What Should I Do If I Can’t Pay My Taxes?

Tax Help

Don’t Panic!

Here at Valentine CPA, we will provide you the best advice on what to do if, for whatever reason, you find you can’t pay your taxes. We are here to help. Below are some basic guidelines and methods to get your taxes paid while reducing any penalties and interest. We are happy to help you with any of these needs.

File your tax return by April 15.

Personal income taxes are due in full on April 15. If you anticipate owing taxes, it’s easy to postpone the filing until you have the means to pay or you may decide to not even file the return.

  • If you can’t meet the April 15 deadline to file your return, apply for a six-month filing extension. Tax returns filed after April 15 are subject to the late filing penalty if no extension is in place.
  • This extension is acquired by filing Form 4868. Remember: this only extends your window to file, not your time to pay.
  • Be sure to file the return before the six-month extension expires. Missing this due date makes you subject to a late-filing penalty, which can be up to 25% of the amount of tax due.
  • To avoid this late-filing penalty, try to pay at least 90% of your taxes due by April 15 and subsequently pay the full amount by the extension due date on October 15th. Otherwise, you may also be subject to a late payment of up to 25% of your tax liability.

Pay as much as you can with your tax return.

Even if you can’t pay the entire amount, pay as much as possible when you file.

  • Every single dollar you pay cuts down on interest charges and reduces any possible late-payment penalty.
  • Pay as much as you can as early as you can. The same principle holds if you owe because of an audit or IRS notice.

Consider using your credit card to pay your tax liability in full or get a loan.

  • The fees and interest rate charged by a credit card company or lender could be lower than the penalties and interest the the IRS may charge you.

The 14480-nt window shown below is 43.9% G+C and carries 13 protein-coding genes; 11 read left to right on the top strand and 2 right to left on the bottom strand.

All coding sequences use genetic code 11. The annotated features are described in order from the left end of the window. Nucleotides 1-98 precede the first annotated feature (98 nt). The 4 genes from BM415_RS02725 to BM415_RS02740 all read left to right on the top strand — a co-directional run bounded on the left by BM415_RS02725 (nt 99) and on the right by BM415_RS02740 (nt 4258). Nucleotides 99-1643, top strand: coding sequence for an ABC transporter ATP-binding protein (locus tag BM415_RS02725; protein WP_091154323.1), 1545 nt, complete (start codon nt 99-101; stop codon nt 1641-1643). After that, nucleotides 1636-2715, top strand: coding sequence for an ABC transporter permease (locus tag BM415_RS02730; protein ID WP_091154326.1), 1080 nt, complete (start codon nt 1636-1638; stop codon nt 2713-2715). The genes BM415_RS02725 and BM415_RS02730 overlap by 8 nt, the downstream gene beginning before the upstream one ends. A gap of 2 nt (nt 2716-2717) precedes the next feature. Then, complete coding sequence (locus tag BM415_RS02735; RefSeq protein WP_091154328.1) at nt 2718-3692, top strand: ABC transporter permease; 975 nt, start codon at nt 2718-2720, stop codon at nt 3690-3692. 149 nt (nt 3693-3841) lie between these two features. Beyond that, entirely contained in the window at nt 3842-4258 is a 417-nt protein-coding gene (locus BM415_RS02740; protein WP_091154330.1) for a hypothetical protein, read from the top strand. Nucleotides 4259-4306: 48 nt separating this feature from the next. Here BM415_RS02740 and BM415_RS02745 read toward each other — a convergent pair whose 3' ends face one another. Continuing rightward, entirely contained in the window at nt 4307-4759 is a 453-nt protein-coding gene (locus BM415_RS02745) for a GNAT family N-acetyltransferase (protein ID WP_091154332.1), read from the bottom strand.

• Be sure to determine the total cost of any credit card or bank loan before moving forward with this option.
  • The bank or credit card interest you pay will generally not be tax deductible.

Ask the IRS for more time to pay.

The IRS will often grant you a short extension period (usually between 60-120 days) to pay your taxes. Interest and penalty will accrue on the amount due.

Call the IRS at 800-829-1040 or use the IRS Online Payment Agreement application at www.irs.gov

Request a time extension to pay by filing Form 9465, Installment Agreement Request.

You can attach Form 9465 to your tax return or file on its own. Do not file Form 9465 if you can in fact pay your entire balance due within 120 days or if you have requested an Online Payment Agreement.

  • On Form 9465, specify the monthly due date and payment amount. If the IRS approves the request, you may have up to 72 months (6 years) to pay. Interest will accrue during this payment period, but penalties could be terminated.
  • If you plan to make payments by money order, check, credit card, or payroll deduction, the IRS fee to set this up is $105. If the payments will be made by direct debit however, the fee is $52. Certain low-income taxpayers may also be eligible for a lower fee.
  • If the amount you owe is between $25,000 and $50,000, you must agree to provide bank information and make payments by direct debit.
  • If you owe $10,000 or less, and the IRS agrees that you are not able to pay in full, your request will be automatically approved if all the following are true.
    1. You agree to obey the tax laws.
    2. You have no other IRS installment agreements in place.
    3. You agree to pay in full within three years.
    4. You have filed on time and paid your taxes for the previous five years.
  • If you do owe more than $50,000, attach Form 433-F, Collection Information Statement, to Form 9465 so you can determine the monthly amount to pay.

If you owe $50,000 or less, file Form 9465-FS, Installment Agreement Request.

Consider paying your tax debt down to $50,000 so that you may qualify for what’s called the “Fresh Start” provisions and process to set up an installment agreement.

  • Form 9465-FS is essentially the same as Form 9465, only with an additional page. If you find you owe more than $25,000, but less than $50,000, you will need to provide additional financial information on the second page of Form 9465-FS.
  • Although the purpose of Form 9465-FS is for taxpayers who owe $25,000–$50,000, it can be used by anyone to request an installment agreement with the IRS.
  • Current “Fresh Start” rules allow you 72 months (6 years) to pay back your taxes in full. You may make an initial payment with the Form 9465-FS.
  • You will also need to agree to direct debits on a specified date from your bank account every month. The $52 set-up fee for these direct debit agreements can also be added to your balance due.
  • If you find you owe more than $50,000, you must attach Form 433-F, Collection Information

Please let us know if you have additional questions about any step in this process. Here at Valentine CPA, we’re here to help make taxes easy. Reach out to us today for any tax questions or concerns!

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